Patients With Primary Generalized Tonic-Clonic Seizures

The effectiveness of topiramate as an adjunctive treatment for primary generalized tonic-clonic seizures

in patients 2 years old and older was established in a multicenter, randomized, double-blind, placebo-

controlled trial, comparing a single dosage of topiramate and placebo(see Table 14).

Patients in this study were permitted a maximum of two antiepileptic drugs (AEDs) in addition to

topiramate or placebo. Patients were stabilized on optimum dosages of their concomitant AEDs during

an 8-week baseline phase. Patients who experienced at least three primary generalized tonic-clonic

seizures during the baseline phase were randomly assigned to placebo or topiramate in addition to their

other AEDs.

Following randomization, patients began the double-blind phase of treatment. Patients received active

drug beginning at 50 mg/day for four weeks; the dose was then increased by 50 mg to 150 mg/day

increments every other week until the assigned dose of 175 mg, 225 mg, or 400 mg/day based on

patients' body weight to approximate a dosage of 6 mg/kg/day was reached, unless intolerance

prevented increases. After titration, patients entered a 12-week stabilization period.

Patients With Lennox-Gastaut Syndrome

The effectiveness of topiramate as an adjunctive treatment for seizures associated with Lennox-Gastaut

syndrome was established in a multicenter, randomized, double-blind, placebo-controlled trial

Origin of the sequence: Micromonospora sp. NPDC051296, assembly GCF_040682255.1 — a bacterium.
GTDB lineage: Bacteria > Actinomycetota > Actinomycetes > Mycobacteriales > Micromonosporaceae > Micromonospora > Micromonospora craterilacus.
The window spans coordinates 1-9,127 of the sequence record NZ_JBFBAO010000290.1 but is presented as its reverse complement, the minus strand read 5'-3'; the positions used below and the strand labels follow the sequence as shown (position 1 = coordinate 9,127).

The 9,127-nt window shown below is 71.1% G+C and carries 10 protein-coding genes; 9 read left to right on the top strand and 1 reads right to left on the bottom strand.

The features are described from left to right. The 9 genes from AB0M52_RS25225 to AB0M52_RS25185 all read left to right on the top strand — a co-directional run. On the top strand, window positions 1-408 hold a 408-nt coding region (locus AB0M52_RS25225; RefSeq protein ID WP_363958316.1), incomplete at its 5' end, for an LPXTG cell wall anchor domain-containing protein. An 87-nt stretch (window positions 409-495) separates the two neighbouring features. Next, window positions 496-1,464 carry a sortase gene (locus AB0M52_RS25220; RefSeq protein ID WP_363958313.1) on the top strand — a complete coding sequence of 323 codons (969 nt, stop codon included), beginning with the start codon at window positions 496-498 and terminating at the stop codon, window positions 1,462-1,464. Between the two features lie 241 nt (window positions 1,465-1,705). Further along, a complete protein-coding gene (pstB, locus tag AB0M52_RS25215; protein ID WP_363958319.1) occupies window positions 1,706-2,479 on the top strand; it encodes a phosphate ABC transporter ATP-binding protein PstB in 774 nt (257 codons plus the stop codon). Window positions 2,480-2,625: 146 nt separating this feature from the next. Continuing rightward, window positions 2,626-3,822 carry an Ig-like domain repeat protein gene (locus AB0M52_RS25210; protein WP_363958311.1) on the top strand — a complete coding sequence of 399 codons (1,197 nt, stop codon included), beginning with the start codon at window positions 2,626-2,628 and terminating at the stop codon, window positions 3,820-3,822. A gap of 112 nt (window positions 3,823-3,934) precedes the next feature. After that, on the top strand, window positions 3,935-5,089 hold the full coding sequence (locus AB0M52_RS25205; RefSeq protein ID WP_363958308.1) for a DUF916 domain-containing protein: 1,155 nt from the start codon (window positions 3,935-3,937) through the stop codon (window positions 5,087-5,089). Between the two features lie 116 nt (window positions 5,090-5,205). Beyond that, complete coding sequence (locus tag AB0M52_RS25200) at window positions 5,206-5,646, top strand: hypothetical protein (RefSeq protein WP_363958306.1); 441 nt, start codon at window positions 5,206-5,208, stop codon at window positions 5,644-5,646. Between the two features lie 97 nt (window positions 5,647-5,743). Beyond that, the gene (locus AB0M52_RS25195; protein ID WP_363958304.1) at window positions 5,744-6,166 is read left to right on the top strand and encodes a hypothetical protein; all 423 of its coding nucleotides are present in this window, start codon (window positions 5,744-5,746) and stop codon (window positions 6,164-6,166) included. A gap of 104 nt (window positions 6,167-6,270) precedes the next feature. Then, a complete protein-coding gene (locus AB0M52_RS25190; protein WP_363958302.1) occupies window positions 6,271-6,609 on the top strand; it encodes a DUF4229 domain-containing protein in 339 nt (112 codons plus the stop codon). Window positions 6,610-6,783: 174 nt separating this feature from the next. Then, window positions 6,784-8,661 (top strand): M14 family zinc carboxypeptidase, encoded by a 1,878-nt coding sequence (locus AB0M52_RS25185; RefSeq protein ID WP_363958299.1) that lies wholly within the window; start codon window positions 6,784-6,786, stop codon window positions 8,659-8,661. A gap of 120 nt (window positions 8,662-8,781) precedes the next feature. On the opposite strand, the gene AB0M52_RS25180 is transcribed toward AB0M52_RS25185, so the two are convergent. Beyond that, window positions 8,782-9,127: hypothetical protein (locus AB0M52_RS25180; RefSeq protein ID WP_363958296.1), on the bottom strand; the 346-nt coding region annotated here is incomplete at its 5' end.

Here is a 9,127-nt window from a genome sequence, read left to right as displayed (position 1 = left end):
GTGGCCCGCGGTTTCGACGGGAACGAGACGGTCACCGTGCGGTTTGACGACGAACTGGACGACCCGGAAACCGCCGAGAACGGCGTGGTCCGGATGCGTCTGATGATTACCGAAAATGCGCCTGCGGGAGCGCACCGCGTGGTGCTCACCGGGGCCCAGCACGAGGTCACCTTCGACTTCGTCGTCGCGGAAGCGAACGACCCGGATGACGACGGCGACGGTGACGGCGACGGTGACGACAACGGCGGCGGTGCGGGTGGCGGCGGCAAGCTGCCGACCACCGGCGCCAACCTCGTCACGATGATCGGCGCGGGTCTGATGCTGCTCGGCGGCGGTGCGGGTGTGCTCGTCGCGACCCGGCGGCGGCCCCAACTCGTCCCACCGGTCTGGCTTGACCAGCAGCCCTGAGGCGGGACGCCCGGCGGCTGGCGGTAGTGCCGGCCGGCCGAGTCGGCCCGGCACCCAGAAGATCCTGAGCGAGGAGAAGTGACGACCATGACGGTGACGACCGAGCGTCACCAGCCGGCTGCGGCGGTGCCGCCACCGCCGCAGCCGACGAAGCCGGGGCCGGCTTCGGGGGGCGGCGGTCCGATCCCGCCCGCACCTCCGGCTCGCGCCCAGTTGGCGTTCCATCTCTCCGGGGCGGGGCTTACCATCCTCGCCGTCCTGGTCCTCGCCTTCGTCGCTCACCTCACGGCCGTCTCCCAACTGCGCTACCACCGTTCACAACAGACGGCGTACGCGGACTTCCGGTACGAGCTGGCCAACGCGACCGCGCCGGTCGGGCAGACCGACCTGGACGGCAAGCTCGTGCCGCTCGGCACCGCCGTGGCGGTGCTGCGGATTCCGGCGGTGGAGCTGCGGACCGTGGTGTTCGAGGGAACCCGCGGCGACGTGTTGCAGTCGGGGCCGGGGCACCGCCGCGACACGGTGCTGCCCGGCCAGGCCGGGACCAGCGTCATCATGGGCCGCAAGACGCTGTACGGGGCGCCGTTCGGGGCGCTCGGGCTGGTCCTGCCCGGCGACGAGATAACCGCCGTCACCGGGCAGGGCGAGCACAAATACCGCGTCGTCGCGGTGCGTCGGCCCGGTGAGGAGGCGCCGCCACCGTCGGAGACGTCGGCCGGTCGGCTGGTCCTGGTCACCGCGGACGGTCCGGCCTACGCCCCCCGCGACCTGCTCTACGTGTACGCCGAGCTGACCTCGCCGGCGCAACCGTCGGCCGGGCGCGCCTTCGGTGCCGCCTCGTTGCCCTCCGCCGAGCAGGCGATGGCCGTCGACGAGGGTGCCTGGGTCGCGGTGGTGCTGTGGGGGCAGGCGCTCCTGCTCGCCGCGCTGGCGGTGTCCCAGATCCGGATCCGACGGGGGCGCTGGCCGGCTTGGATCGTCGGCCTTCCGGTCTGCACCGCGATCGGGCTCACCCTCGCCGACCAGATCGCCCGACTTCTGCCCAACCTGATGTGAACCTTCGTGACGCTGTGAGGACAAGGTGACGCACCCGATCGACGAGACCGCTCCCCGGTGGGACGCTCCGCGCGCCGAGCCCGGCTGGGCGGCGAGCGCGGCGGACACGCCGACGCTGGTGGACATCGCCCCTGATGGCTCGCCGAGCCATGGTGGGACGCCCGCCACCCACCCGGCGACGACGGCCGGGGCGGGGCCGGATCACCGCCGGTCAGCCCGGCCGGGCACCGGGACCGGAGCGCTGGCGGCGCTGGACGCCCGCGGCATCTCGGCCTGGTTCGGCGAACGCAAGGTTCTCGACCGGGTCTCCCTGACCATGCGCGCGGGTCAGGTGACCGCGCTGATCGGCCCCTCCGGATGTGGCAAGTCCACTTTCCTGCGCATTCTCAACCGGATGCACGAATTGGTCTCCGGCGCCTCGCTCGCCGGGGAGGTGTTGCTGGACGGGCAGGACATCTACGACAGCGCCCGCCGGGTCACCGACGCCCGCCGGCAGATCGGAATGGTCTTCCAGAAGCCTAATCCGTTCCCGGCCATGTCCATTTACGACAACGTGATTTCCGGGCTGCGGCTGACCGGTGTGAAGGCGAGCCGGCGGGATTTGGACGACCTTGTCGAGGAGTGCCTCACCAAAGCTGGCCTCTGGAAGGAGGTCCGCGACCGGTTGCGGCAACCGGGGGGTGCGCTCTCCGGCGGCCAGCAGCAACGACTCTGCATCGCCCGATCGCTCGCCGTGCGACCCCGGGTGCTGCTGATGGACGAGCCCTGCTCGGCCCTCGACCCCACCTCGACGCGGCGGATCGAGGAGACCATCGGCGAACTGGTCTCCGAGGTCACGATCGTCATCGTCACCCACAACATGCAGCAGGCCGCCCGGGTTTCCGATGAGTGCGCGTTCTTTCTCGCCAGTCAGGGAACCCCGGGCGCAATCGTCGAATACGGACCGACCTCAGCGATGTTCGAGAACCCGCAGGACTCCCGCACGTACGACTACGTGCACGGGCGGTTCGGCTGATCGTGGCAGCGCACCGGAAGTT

comparing a single dosage of topiramate with placebo in patients 2 years of age and older(see Table

14).

Patients in this study were permitted a maximum of two antiepileptic drugs (AEDs) in addition to

topiramate or placebo. Patients who were experiencing at least 60 seizures per month before study

entry were stabilized on optimum dosages of their concomitant AEDs during a 4-week baseline phase.

Following baseline, patients were randomly assigned to placebo or topiramate in addition to their other

AEDs. Active drug was titrated beginning at 1 mg/kg/day for a week; the dose was then increased to 3

mg/kg/day for one week, then to 6 mg/kg/day. After titration, patients entered an 8-week stabilization

period. The primary measures of effectiveness were the percent reduction in drop attacks and a parental

global rating of seizure severity.

In all add-on trials, the reduction in seizure rate from baseline during the entire double-blind phase was

measured. The median percent reductions in seizure rates and the responder rates (fraction of patients

with at least a 50% reduction) by treatment group for each study are shown below in Table 10. As

described above, a global improvement in seizure severity was also assessed in the Lennox-Gastaut

trial.

Subset analyses of the antiepileptic efficacy of topiramate tablets in these studies showed no

differences as a function of gender, race, age, baseline seizure rate, or concomitant AED.

In clinical trials for epilepsy, daily dosages were decreased in weekly intervals by 50 to 100 mg/day in

adults and over a 2- to 8- week period in children; transition was permitted to a new antiepileptic

regimen when clinically indicated.

16. HOW SUPPLIED/STORAGE AND HANDLING

16.1 How Supplied